In 2015 Pottier published her memoir, Good As Gone: My Life With Irving Layton (Dundurn Press, March 14, 2015).[12]


Throughout the 1950s and on into the early 1990s Layton travelled widely abroad and became especially popular in South Korea and Italy. In 1981 these two nations nominated him for the Nobel Prize for Literature. (The prize that year was instead awarded to Colombian novelist Gabriel García Márquez.) Among his many awards during his career was the Governor-General's Award for A Red Carpet for the Sun in 1959. In 1976 he was made an Officer of the Order of Canada. He was the first non-Italian to be awarded the Petrarch Award for Poetry.[3]

In his lifetime Layton attracted some criticism for his bluster, self-promotion, and long-windedness.[citation needed] He is remembered by many as one of the first Canadian rebels of poetry, politics, and philosophy. At Layton's funeral, Leonard Cohen, Moses Znaimer, and David Solway were among those who gave eulogies.

A street in Montreal has been named Irving Layton Avenue. It is located behind St. Richards Church and close to the corner of Guelph Road and Parkhaven Avenue.[13]

An online scholarly journal, "The Bull Calf" (founded by Kait Pinder and J.A. Weingarten), is named in honour of Layton's famous poem of the same name.

He is considered Leonard Cohen's literary mentor. Leonard Cohen once said of Layton, "I taught him how to dress, he taught me how to live forever."[14]

He is depicted in the upcoming drama television series So Long, Marianne, in which he will be portrayed by Peter Stormare.[15]



  • Here and Now. Montreal: First Statement Press, 1945.
  • Now Is The Place: Stories and Poems. Montreal: First Statement Press, 1948.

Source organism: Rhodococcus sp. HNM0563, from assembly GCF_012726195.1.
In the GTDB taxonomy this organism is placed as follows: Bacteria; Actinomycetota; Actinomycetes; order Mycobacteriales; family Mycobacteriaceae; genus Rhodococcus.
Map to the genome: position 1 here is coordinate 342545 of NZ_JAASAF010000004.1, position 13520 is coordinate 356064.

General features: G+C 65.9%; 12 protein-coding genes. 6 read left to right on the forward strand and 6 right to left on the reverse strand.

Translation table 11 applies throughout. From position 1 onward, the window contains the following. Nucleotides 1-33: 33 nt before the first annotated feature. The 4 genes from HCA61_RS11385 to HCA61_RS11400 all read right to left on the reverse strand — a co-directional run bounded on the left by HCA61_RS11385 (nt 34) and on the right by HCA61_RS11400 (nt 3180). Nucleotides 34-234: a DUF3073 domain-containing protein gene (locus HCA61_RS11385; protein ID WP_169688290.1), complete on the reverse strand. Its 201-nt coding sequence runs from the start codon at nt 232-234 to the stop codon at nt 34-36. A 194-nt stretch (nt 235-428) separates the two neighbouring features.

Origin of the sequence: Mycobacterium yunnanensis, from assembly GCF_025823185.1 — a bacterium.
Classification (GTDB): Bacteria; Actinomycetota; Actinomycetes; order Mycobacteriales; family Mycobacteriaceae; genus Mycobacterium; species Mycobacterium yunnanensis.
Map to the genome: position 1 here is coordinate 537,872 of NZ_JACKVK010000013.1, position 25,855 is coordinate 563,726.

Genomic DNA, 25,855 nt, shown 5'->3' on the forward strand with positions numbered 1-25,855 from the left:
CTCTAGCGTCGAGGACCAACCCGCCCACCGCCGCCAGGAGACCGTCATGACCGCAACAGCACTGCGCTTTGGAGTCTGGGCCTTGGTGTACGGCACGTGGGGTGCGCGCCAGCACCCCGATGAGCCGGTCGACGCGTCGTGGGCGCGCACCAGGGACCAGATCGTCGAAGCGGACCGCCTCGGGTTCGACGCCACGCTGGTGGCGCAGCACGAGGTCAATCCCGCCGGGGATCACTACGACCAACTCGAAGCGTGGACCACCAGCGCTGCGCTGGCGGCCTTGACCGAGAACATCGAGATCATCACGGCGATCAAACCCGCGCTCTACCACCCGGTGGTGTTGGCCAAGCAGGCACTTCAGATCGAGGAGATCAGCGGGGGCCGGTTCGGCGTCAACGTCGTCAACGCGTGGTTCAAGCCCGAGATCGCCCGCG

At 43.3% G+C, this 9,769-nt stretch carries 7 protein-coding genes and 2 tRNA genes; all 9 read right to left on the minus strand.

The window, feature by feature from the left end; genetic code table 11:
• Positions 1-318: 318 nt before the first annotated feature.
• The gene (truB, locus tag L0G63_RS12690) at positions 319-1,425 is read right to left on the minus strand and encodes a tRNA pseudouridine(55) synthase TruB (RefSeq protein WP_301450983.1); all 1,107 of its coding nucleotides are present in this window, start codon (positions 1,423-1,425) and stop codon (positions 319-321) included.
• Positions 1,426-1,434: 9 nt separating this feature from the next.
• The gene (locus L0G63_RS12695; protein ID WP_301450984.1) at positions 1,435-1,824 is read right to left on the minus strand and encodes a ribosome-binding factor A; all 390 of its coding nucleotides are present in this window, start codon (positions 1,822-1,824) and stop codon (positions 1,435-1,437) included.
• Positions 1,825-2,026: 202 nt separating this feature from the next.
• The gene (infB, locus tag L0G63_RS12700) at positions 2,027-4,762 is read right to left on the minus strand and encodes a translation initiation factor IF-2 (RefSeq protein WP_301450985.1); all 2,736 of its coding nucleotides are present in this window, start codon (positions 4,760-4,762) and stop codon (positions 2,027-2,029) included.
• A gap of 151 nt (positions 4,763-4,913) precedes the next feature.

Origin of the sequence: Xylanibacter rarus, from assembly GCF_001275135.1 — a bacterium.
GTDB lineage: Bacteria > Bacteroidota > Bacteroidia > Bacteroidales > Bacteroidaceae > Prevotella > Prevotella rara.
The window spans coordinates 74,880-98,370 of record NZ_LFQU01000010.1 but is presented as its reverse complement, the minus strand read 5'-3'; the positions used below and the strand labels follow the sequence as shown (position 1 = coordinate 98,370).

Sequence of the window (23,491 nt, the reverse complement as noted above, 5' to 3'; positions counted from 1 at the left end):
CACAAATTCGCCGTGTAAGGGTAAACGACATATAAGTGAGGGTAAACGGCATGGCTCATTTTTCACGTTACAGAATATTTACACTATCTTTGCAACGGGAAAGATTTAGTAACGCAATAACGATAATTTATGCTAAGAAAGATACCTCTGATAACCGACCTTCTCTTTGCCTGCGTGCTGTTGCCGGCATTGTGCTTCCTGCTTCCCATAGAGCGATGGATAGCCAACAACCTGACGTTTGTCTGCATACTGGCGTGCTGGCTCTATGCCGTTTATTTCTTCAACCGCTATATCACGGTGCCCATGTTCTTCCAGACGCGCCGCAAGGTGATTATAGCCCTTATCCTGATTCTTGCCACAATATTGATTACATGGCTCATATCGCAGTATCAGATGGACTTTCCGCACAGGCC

• The Black Huntsmen: Poems. Montreal: 1951.
  • With Louis Dudek and Raymond Souster. Cerberus. Toronto: Contact Press, 1952.
  • Love the Conqueror Worm. Toronto: Contact Press, 1953.
  • In the Midst of My Fever. Palma de Mallorca, Spain: Divers Press, 1954.
  • The Long Pea-Shooter. Montreal: Laocoon Press, 1954.
  • The Blue Propeller. Toronto: Contact Press, 1955.
  • The Cold Green Element. Toronto: Contact Press, 1955.
  • The Bull Calf and Other Poems. Toronto: Contact Press, 1956.
  • The Improved Binoculars: Selected Poems. Introduction by William Carlos Williams. Highlands, NC: Jonathan Williams, 1956. 2nd edition 1957. Toronto: Porcupine’s Quill, 1991.[16] ISBN 0-88984-101-2
  • Music on a Kazoo. Toronto: Contact Press, 1956.
  • A Laughter in the Mind. Highlands, NC: Jonathan Williams, 1958. 2nd edition Montreal: Editions d'Orphée, 1959.
  • A Red Carpet for the Sun. Toronto: McClelland and Stewart, 1959.
  • The Swinging Flesh Toronto: McClelland and Stewart, 1961. (poems and stories)
  • Balls for a One-Armed Juggler Toronto: McClelland and Stewart, 1963.
  • The Laughing Rooster. Toronto: McClelland and Stewart, 1964.
  • Collected Poems. Toronto: McClelland and Stewart, 1965.
  • Periods of the Moon: Poems. Toronto: McClelland and Stewart, 1967.
  • The Shattered Plinths. Toronto: McClelland and Stewart, 1968.
  • Selected Poems. Wynne Francis ed. Toronto: McClelland and Stewart, 1969. London: Charisma, 1977.
  • The Whole Bloody Bird: Obs, Aphs & Pomes. Toronto: McClelland and Stewart, 1969.